After Itsu's death, Logan disappeared for a month, during this time he went to see Muramasa so he could help him to "kill 'em all." Muramasa accepted, and promised to forge him a "mighty blade -. - against which all. even one as great as you. will fall". Γ] . To create this mighty blade, Muramasa used a piece of Logan's soul and Logan's own blood, he then used his powers to focus on Logan's rage and extract it in order to bond it to the metal of the blade. Δ]

The process took many years, but the blade was prepared for Logan and after he recovered his memories and learned the location of the blade from the Silver Samurai Ε] he went to see Muramasa to claim it. Muramasa gladly gave this "red sword" to him, telling him to "wield it like an angry god". Γ]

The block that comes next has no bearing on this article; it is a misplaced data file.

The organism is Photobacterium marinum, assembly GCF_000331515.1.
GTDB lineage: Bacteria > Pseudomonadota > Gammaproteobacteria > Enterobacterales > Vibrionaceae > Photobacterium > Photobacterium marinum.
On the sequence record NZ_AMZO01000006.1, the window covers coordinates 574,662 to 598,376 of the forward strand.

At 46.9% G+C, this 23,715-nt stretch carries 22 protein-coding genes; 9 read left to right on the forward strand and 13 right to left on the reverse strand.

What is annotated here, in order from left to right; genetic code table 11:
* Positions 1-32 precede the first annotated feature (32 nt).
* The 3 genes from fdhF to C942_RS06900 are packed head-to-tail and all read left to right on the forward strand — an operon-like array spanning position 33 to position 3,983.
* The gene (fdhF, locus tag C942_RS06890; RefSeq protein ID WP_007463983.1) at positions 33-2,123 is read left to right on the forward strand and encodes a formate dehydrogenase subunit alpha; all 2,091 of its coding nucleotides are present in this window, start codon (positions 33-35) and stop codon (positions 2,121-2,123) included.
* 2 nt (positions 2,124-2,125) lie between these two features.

Quest for Revenge

The blade now in his possession, Wolverine started his quest for revenge against those who manipulated him through the years, he first used the blade against a S.H.I.V.A. robot, cutting it in half with a single blow. Later research of the remains of the robot showed that it was not cut, but rather "sliced, on the molecular level". The scientist who was doing the research theorized, that the instrument could have been some sort of plasmic form.

Wolverine wielding the Muramasa Blade against Nuke

Later after defeating Nuke, the blade was taken from Wolverine by Captain America, Ζ] who used it against him, leaving a scar on his chest, which oddly didn't heal as usual and turned Wolverine feral. After the fight was over and after he retrieved his sword, Wolverine gave it to Cyclops, explaining it by saying: "This is the only thing in the world that can put me down for good." Ζ]